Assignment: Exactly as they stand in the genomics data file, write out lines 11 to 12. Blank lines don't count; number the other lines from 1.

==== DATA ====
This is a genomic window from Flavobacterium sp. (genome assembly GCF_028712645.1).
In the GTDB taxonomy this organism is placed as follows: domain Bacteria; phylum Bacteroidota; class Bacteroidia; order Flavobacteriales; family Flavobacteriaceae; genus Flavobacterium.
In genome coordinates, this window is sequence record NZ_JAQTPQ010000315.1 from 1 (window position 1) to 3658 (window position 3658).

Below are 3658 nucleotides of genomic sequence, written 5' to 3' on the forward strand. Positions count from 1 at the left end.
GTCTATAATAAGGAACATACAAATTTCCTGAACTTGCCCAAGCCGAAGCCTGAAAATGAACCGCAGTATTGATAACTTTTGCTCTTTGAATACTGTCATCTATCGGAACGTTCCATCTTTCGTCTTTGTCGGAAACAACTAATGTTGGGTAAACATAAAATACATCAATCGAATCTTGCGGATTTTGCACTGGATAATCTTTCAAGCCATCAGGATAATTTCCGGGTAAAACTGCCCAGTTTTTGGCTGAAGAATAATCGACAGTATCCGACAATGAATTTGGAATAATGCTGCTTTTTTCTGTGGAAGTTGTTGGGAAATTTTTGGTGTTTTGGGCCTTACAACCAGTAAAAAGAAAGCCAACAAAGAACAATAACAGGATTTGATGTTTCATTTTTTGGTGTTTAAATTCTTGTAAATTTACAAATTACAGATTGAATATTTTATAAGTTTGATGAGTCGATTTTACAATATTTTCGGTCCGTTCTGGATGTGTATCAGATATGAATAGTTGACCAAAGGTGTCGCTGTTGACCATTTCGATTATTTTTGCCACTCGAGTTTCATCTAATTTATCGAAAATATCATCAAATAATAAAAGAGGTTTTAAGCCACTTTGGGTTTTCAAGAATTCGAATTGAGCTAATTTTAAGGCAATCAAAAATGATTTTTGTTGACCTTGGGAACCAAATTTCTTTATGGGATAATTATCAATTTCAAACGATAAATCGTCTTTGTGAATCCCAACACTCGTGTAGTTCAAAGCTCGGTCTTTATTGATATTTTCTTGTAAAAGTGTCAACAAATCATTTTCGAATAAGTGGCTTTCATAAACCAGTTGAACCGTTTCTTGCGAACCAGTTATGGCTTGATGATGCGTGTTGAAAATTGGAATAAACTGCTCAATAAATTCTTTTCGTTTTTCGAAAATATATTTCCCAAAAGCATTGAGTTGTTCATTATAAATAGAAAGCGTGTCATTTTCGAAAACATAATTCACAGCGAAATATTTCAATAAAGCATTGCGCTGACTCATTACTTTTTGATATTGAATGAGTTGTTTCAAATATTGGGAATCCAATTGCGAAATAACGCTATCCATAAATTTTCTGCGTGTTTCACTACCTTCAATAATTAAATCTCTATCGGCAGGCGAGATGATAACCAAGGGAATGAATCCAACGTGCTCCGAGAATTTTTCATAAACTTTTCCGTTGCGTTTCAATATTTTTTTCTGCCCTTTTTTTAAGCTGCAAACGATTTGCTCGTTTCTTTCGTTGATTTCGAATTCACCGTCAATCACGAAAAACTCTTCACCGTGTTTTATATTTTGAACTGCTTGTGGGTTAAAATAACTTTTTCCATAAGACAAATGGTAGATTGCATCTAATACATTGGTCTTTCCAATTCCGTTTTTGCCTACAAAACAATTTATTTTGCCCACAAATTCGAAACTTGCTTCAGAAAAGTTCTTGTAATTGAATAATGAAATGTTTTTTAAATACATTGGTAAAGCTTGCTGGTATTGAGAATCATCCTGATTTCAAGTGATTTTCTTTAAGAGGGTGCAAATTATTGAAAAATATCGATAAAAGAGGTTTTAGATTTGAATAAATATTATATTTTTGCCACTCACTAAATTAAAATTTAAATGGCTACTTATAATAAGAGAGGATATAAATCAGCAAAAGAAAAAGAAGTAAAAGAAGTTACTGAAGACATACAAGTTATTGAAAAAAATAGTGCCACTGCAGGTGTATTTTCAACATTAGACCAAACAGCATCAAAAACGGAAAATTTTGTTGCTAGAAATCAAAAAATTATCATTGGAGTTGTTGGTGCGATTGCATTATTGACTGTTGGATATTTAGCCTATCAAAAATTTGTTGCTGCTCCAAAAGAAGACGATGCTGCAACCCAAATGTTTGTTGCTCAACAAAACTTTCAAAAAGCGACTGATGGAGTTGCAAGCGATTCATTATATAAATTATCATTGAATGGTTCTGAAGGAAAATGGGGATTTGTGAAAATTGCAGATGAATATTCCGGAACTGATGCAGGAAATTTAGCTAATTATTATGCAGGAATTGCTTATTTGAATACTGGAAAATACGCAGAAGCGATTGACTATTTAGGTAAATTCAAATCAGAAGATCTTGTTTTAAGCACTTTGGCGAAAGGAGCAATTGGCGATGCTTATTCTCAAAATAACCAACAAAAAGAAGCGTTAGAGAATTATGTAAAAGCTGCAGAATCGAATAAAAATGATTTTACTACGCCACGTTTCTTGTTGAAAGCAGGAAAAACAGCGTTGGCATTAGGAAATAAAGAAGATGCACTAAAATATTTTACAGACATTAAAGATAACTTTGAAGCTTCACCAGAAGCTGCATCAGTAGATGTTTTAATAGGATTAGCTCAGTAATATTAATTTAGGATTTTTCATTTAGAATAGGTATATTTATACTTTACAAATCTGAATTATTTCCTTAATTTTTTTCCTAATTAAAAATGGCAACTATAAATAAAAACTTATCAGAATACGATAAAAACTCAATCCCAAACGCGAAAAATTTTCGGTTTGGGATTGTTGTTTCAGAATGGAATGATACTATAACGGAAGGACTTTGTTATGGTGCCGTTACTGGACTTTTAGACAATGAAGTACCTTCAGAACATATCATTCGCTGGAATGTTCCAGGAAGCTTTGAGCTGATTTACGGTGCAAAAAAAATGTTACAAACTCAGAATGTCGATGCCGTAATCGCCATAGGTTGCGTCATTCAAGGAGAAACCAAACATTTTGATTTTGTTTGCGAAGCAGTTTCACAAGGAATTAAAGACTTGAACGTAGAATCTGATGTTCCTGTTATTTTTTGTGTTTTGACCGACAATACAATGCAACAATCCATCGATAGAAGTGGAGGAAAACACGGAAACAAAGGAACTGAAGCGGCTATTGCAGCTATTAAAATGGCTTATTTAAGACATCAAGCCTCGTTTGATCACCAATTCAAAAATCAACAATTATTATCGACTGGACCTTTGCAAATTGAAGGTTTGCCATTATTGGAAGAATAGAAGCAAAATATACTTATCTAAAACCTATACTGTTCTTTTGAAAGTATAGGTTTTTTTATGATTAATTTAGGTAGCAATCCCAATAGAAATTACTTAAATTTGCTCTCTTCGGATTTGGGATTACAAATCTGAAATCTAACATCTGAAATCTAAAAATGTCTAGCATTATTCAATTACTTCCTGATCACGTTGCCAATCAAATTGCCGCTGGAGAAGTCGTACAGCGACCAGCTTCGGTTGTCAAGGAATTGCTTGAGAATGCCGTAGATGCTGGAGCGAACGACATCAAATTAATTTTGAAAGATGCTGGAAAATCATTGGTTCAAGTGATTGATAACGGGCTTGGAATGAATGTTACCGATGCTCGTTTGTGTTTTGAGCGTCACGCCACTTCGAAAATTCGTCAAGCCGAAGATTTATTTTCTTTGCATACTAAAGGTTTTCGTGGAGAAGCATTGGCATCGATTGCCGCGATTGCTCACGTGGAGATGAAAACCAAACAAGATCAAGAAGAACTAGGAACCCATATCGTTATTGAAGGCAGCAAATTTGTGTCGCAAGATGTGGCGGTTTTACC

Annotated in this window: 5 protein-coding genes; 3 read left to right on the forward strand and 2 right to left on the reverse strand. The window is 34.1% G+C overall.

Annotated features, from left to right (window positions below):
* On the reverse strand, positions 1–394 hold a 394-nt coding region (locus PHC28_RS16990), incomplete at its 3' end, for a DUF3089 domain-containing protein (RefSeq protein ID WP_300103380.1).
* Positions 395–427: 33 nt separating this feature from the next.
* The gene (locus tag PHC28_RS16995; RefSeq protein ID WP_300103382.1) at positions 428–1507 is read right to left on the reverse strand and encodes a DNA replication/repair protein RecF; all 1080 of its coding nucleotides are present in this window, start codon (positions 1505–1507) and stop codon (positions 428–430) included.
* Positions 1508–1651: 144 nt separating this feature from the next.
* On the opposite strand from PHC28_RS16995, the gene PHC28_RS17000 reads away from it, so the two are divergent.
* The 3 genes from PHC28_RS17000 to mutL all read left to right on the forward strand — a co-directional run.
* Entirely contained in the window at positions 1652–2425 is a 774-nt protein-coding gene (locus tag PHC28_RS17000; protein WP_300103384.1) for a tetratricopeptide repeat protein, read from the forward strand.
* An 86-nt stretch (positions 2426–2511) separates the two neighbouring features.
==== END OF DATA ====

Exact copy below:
* Positions 1508–1651: 144 nt separating this feature from the next.
* On the opposite strand from PHC28_RS16995, the gene PHC28_RS17000 reads away from it, so the two are divergent.